What about men?

Well, as I mentioned in Closet Space, unlike most women, heterosexual men don’t seem to be quite as preoccupied with making a splash with a unique outfit when they leave the house. God knows why. One source says he would in fact be flattered if another fellow went off and bought something similar, or tried to replicate his personal style. I guess he sees it as an endorsement of his general coolness and fashion sense, rather than a copyright infringement upon the personal style he laboured to cultivate.

A gay friend I asked about this said that he too  would be flattered if someone bought something he’d worn, but would be creeped out if the person were to show up wearing it the next time they meet — especially if he happens to be wearing it too.

And little imitation getting rather creepy between guys is not something completely beyond the realm of the imagination.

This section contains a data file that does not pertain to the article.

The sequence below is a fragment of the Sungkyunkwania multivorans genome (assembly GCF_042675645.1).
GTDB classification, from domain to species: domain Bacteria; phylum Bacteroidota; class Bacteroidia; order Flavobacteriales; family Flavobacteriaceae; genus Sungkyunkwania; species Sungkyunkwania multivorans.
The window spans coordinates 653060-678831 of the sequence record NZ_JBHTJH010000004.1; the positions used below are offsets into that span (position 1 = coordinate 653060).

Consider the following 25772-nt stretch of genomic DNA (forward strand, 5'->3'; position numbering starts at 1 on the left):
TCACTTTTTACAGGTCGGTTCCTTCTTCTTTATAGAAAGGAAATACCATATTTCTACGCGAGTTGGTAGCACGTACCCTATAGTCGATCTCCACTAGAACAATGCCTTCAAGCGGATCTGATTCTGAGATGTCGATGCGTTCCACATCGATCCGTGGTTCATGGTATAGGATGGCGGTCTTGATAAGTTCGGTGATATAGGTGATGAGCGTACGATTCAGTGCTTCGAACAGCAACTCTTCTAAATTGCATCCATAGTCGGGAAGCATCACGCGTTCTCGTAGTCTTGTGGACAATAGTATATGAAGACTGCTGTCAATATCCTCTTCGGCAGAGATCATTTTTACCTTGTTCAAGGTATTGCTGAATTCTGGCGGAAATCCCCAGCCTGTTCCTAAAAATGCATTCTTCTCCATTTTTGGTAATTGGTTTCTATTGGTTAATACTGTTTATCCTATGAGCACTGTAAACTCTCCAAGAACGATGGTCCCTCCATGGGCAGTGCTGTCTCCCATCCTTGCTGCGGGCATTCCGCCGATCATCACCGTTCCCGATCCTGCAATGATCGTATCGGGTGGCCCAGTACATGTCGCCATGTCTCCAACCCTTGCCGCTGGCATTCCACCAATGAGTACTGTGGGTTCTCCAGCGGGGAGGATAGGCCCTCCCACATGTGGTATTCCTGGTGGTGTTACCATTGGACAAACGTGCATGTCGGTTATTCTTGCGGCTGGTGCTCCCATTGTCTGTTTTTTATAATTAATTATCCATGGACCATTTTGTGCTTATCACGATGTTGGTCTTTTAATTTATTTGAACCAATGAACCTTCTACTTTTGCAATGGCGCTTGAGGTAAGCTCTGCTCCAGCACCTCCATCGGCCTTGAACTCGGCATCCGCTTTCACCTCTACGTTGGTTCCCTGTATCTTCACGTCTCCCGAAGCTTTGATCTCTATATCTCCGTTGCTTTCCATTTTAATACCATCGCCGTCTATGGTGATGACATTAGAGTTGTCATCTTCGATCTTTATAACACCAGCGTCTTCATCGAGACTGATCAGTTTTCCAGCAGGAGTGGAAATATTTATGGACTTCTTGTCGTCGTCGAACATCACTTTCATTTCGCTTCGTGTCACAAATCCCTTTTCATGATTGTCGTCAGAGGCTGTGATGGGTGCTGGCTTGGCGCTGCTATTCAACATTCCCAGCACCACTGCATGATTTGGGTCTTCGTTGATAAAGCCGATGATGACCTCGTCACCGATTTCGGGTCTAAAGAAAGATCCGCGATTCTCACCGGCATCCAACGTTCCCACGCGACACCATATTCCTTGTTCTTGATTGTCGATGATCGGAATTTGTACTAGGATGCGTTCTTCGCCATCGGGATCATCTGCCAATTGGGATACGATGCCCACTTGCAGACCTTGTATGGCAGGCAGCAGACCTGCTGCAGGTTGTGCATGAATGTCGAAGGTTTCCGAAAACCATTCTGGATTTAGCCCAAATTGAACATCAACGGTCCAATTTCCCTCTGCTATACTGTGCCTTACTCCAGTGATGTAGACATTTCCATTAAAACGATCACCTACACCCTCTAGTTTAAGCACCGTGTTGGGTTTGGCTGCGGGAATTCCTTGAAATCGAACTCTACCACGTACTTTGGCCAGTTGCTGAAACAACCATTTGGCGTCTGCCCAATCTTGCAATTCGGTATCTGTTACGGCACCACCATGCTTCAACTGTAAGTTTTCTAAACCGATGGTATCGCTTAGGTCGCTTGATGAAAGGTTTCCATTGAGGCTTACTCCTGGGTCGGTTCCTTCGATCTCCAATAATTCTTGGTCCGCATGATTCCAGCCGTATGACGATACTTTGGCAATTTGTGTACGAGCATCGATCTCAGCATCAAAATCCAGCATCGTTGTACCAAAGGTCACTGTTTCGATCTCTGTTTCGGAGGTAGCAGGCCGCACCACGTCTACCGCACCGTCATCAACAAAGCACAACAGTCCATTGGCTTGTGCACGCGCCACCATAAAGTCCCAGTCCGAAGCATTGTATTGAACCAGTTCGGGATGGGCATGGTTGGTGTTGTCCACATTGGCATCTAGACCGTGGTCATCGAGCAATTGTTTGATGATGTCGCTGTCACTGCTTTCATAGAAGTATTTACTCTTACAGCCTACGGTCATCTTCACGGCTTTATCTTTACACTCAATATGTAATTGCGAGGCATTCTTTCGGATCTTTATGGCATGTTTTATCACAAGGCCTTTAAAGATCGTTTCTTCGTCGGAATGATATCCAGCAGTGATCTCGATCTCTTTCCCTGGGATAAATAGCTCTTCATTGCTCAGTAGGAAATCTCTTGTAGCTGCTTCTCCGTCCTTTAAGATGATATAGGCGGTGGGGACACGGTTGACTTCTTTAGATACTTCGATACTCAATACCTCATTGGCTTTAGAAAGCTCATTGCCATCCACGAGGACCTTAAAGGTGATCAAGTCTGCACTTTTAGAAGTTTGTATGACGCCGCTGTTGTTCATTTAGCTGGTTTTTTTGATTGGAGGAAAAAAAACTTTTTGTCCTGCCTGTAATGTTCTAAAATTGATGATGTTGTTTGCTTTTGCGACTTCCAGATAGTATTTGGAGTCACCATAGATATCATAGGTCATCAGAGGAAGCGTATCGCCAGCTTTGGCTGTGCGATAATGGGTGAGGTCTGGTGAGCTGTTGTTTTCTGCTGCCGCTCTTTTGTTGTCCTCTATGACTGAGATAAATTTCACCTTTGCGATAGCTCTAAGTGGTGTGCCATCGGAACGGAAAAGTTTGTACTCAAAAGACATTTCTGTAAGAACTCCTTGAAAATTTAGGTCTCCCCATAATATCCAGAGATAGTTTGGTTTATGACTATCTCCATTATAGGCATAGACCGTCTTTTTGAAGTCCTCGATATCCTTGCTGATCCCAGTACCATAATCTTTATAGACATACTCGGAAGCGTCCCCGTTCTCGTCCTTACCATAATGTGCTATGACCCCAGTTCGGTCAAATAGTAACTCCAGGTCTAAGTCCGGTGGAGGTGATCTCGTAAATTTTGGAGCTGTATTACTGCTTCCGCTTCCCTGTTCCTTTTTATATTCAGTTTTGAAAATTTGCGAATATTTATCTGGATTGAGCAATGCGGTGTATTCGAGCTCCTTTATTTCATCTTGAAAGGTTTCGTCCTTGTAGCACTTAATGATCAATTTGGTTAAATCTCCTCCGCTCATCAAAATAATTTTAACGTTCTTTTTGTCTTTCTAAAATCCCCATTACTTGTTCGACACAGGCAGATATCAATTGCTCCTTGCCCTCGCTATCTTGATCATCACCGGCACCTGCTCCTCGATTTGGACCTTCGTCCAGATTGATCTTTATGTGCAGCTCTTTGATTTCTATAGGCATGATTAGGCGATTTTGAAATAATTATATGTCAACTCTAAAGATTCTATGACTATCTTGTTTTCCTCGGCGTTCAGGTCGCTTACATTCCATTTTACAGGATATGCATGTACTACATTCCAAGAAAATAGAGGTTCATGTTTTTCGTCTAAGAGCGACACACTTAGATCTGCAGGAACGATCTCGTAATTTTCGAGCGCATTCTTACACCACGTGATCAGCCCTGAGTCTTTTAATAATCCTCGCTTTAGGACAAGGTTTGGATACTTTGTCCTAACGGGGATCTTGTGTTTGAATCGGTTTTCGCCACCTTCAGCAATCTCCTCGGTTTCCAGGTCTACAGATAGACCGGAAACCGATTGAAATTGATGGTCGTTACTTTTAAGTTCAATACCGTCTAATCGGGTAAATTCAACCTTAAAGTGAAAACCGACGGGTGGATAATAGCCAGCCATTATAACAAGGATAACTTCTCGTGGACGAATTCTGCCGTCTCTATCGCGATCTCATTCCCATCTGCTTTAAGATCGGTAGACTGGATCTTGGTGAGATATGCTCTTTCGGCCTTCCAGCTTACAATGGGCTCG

Okay, so this is not a factual example at all, and is actually based on a crime novel by the wonderful Patricia Highsmith (who is a woman, and “imitation being creepy” is again possibly a product of the female mind), but you all remember The Talented Mr. Ripley, right?

Boy meets boy, boy becomes obsessed with boy, boy copies personal style of boy, boy goes on killing spree and assumes other boy’s identity for profit?

Good stuff.

images-5I couldn’t find a photo of Matt Damon’s character looking eerily similar to Jude Law in the film, so here’s a shot of the book cover. It makes for an excellent read.